Notes from the Field – Windows 10 Planning and Architecture

By Steven Black

Nearly all organisations are going to move to Windows 10. Like it or not, the current operating systems we run will fall out of support, vendors will upgrade their applications, hardware manufacturers will no longer write drivers, and the Windows 10 train will take you aboard. Along the way you’ll gain a lot of features that will help with security and tighten up control of information.

Remember the last desktop upgrade project you did? Anyone who has done one never forgets it. The optimism at the start, then week after week having to negotiate schedules, upgrade desktops and laptops, resolve user problems after the upgrade, and the long tail at the end when it takes almost as long to do the remaining 5% of folks as it did for the previous 95%. It’s hardly surprising desktop migrations are viewed as a tricky and expensive things to do.

I wish I could say it will all be different for Windows 10 but – it depends. It depends on whether you upgrade, or opt for the traditional “wipe and load” when deploying Windows 10. By upgrading, you are only changing the underlying operating system; all of the applications and user profile settings remain as they were. This obviously means less disruption to the user as the upgrade time is less than a wipe and load and they lose none of their applications or profile customisations.

However, for upgrading, the fly, or more like flies, in the soup are that your applications have to be Windows 10 compatible or fixable by using shims, and any third party disk encryption software can be suitably configured to allow the upgrade to get past the first reboot.

To find out if your applications are compatible one of the best routes is to use the free Microsoft OMS Upgrade Readiness tool. This deploys an agent to your workstation estate which then reports application information back to the OMS cloud service. This in turn analyses the application data and, from its large knowledge base, tells you if your applications are compatible, compatible with shims, incompatible or unknown. This helps a lot in planning a Windows 10 deployment as you can quickly identify the machines that are potential upgrade candidates.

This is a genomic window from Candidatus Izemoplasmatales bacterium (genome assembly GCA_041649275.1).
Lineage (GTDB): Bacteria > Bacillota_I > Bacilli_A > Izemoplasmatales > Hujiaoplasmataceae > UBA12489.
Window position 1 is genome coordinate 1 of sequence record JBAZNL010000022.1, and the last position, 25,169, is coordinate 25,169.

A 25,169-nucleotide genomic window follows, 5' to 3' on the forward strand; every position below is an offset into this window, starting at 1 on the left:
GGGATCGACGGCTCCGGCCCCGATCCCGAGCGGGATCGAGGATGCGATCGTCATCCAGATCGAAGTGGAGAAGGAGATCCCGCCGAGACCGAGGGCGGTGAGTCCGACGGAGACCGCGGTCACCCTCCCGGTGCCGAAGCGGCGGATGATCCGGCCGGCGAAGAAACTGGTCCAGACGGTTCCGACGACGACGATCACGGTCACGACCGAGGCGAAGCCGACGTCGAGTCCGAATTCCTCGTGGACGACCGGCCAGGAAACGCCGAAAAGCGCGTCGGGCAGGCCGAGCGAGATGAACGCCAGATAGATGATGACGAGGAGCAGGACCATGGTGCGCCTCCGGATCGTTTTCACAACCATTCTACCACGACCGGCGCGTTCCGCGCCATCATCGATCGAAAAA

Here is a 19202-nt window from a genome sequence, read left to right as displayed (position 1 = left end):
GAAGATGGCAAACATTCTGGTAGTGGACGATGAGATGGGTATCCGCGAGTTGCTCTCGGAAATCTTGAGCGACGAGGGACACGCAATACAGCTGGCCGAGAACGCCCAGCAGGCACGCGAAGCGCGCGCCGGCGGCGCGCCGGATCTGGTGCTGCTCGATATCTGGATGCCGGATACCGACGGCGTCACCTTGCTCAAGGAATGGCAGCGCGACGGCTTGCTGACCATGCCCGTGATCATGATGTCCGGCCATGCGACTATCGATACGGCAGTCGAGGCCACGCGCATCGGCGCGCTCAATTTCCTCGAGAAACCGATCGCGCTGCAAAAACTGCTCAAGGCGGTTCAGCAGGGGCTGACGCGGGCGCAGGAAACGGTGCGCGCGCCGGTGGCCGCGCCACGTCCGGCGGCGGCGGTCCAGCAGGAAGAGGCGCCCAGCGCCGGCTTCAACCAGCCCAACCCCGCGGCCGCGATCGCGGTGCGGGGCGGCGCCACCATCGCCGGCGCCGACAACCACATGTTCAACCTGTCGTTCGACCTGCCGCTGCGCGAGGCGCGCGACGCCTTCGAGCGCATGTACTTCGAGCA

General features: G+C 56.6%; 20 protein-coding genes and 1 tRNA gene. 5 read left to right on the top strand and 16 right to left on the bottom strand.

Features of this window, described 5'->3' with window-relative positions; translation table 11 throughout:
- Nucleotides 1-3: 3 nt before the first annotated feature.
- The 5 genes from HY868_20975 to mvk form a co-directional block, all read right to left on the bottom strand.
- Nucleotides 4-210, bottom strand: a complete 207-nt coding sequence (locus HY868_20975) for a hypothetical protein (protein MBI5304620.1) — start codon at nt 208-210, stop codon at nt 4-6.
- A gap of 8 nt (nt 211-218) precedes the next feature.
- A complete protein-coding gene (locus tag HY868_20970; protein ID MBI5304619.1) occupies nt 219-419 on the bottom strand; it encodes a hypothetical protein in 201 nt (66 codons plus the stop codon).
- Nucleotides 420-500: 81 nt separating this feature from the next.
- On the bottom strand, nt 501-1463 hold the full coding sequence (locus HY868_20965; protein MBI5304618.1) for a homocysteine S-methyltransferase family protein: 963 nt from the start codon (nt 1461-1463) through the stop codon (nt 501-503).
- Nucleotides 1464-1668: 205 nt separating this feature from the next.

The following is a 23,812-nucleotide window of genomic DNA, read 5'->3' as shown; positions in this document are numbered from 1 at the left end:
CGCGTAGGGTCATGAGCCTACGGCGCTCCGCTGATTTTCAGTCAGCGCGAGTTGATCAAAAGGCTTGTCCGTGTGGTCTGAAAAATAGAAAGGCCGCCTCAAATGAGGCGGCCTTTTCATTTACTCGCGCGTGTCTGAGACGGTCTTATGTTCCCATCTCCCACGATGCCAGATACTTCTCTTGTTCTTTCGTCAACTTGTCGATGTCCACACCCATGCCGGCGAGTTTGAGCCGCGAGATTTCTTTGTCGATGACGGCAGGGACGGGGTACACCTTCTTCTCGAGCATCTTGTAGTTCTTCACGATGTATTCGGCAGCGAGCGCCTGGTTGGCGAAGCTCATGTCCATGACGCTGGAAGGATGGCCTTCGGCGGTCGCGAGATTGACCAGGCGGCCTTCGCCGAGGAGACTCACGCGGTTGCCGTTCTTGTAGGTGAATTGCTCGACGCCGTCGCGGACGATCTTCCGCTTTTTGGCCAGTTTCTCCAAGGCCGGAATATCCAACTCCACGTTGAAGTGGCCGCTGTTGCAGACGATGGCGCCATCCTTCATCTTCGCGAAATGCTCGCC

For disk encryption products it’s very much a matter of asking each vendor if or how they can allow the upgrade. Some, such as Symantec, provide guidance on how to upgrade. Others, such as PGP Desktop, will stop an upgrade before it begins. Decryption is always an option, but is impractical in the context of an enterprise deployment as it takes hours and may breach your security policy if carried out.

The success rate of upgrades is also a factor. In the field we have seen success rates of 90% or more on Windows 7 and 8.1 machines with relatively standard hardware and software configurations. The further you deviate away from standard the rate drops, as hardware drivers and unknown or incompatible applications prevent the upgrade.

Opting to upgrade is a sensible option if you want to minimise business disruption, have very few incompatible applications that are not in mainstream use, and can work around third party disk encryption to allow the upgrade to proceed. It does mandate testing beforehand to prove the consistency and reliability of the process, but this is true for wipe and load scenarios too.

This is part one of a series where we will bring you our experiences of deploying Windows 10 in the wild. I hope it has been useful – you can contact me on the email address below.


Steven Black

Principal Consultant

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